The solution used to remove these undesirable surface characteristics from the solder must contain, together, about 5 to 50%, and preferably about 5 to 25%, by weight of fluoboric acid, and about 5 to 15% by weight of thiourea. Neither ingredient alone will provide the herein excellent cleaning and brightening results.

It has been found that substitution of the strong mineral acids nitric acid or sulfuric acid for the fluoboric acid in the formulation produces a solution which is not effective in cleaning and brightening solder.

Additionally, the effect of these two ingredients is enhanced by the presence of a cationic or nonionic wetting agent in the amount of about 0.1 to 1%. Typical useful wetting agents are the cationic agents triethanolamine hydrochloride and alkyl dimethyl hydroxyethyl ammonium bromide, and the nonionic agent isooctyl phenyl polyethoxy ethanol. Obviously other wetting agents of the cationic and nonionic types will be suitable.

Temperature and time conditions for the herein operation are interdependent. At low temperatures, the cleaning and brightening process requires longer contact times than it does at elevated temperatures. Most desirably, the operation will be conducted at about 10 to 130 F., although it can be conducted at temperatures below or above this level, for example at 90 to 150 F. Within the desired temperature range of 100 to 130 F., the solder will be cleaned and brightened satisfactorily in as little as about 45 seconds to about 3 minutes. Immersion for longer times does not have any deleterious effect on the product, but is unnecessary. As stated above, at lower temperatures, longer times will be required for cleaning and brightening, whereas at higher temperatures, shorter times will be required. Obviously operation at too high temperatures is undesirable from an equipment and handling point of view, and sufiicient time advantage is not present at such temperatures to render it desirable to go substantially above 150 F.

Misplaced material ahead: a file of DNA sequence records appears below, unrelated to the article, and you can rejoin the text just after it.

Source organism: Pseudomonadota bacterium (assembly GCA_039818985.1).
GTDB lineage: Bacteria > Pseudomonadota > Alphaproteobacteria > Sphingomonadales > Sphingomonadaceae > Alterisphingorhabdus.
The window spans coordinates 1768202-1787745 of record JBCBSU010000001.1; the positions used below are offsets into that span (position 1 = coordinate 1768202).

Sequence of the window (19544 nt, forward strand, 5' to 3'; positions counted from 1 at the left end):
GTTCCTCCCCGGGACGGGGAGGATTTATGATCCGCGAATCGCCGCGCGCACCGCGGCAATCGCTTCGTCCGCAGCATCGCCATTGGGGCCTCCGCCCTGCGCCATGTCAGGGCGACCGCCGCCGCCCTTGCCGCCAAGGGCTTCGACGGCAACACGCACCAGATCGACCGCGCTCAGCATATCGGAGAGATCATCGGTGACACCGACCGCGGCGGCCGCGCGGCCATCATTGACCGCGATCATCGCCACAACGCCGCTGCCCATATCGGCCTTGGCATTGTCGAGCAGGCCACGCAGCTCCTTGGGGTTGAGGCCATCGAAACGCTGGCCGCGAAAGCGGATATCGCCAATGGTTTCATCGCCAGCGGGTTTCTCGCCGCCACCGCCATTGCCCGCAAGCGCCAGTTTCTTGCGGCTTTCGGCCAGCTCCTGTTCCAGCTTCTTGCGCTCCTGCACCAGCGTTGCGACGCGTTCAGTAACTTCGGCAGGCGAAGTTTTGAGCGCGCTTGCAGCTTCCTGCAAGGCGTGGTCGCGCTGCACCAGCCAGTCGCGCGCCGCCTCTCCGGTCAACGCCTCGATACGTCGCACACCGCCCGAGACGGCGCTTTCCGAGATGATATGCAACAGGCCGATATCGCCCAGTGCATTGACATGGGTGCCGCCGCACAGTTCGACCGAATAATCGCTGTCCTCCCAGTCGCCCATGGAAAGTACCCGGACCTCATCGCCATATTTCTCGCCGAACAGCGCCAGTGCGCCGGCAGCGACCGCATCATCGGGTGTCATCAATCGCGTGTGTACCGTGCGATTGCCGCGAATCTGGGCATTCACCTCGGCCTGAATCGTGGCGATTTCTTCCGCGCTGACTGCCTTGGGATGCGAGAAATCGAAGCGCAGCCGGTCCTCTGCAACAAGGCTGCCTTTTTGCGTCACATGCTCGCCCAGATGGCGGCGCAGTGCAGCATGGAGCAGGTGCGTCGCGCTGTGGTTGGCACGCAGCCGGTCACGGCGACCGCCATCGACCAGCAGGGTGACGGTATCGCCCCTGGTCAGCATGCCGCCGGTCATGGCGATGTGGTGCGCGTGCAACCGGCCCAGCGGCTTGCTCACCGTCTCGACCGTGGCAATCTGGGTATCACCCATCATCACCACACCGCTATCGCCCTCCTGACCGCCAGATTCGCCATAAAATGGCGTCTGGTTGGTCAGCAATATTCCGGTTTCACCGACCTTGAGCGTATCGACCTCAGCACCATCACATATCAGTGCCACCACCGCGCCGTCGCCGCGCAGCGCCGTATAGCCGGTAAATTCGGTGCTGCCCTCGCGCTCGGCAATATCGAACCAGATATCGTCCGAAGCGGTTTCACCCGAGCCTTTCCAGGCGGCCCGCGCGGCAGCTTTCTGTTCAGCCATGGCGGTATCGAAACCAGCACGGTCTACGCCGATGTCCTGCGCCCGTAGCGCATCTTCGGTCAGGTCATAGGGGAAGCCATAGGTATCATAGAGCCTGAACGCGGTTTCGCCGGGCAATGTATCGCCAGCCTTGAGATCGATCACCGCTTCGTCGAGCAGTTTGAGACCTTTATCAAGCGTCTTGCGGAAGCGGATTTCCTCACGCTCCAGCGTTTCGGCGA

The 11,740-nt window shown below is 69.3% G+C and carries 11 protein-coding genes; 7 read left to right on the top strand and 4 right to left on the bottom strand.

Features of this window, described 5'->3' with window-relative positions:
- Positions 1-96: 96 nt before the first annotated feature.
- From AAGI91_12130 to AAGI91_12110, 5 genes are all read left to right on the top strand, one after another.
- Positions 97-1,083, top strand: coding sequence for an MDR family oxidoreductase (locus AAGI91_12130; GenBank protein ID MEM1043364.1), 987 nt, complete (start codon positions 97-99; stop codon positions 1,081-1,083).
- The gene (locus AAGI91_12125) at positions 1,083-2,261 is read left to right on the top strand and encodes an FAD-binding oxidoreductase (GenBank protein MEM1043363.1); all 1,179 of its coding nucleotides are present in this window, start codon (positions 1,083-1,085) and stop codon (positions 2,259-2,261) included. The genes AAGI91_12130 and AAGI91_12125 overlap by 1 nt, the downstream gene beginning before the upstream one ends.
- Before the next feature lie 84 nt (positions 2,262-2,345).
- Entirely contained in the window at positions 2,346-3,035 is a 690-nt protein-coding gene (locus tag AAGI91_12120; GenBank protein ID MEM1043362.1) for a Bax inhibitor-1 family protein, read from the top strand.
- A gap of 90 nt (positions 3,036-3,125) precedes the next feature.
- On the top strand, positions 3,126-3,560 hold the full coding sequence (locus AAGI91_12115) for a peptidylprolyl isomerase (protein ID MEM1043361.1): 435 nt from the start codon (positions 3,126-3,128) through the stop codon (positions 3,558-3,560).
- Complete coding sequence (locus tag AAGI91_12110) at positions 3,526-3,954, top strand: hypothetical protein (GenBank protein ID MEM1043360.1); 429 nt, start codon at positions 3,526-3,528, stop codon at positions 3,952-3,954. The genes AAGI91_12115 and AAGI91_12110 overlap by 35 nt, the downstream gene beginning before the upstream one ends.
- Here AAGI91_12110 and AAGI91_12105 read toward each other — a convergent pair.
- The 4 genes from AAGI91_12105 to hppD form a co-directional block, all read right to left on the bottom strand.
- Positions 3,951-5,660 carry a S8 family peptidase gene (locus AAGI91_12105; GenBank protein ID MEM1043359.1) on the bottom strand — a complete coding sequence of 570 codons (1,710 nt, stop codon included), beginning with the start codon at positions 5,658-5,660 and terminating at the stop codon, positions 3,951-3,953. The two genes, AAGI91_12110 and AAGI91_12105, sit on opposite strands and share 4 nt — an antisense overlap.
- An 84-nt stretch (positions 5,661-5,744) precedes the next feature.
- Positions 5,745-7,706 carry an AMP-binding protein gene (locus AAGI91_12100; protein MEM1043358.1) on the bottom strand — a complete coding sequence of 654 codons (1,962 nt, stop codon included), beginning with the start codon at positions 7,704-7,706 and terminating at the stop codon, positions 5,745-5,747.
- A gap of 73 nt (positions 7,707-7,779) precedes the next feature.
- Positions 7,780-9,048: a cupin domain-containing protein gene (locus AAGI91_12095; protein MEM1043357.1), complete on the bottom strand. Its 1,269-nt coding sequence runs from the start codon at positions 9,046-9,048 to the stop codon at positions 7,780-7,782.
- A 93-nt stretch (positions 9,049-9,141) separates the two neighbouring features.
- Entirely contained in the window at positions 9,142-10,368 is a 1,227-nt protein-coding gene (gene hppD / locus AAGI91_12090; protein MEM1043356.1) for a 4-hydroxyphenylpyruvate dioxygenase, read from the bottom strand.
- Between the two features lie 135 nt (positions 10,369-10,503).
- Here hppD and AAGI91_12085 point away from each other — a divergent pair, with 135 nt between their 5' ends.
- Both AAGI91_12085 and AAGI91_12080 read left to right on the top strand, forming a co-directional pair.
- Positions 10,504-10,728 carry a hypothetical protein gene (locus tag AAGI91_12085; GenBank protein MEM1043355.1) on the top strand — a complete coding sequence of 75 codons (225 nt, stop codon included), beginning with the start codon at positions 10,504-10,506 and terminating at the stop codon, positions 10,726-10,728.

The following examples are given by way of illustration only and are not to be deemed limiting of conditions or materials in any way.

Example 1 A solder wire composed of 61% lead and 39% tin, and measuring 6 inches long by /8 inch in diameter, was cleaned by abrasion with pumice. The cleaned solder wire was then immersed for 2 minutes at 120 F. in a 25% ammonium persulfate solution containing ppm. of mercuric chloride, 1.5% of sulfuric acid and 2 ounces per gallon of dissolved copper. The solution is typical of solutions provided in the etching of printed copper circuits. A solution of fiuoboric acid and thiourea was then provided by dissolving these two ingredients along with Triton X-100 in tap water to provide the following solution:

Fluoboric acid (48-50%) ml 100 Thiourea (tech. grade) grn 100 Triton X-100 (isooctyl phonyl polyethoxy ethanol) ml Water to 1 liter.

The solder specimen was immersed for 2 minutes in 100 ml. of this solution in a polyethylene tank. The solution was maintained during immersion at 120 F. The specimen was then removed and air dried, and examined. Whereas the specimen prior to immersion in the solution had a dark black surface with spots of copper and white powdery deposits, after treatment with the above solution of fiuoboric acid and thiourea, it was clean and bright.

Example 2 Example 3 Example 1 was repeated, in this case employing an aqueous solution of fiuoboric acid and thiourea containing 5% of fiuoboric acid and 5% of thiourea, along with 0.5% of triethanol amine hydrochloride. This solution in 2 minutes at 120 F. provided a clean, bright surface to the solder specimen.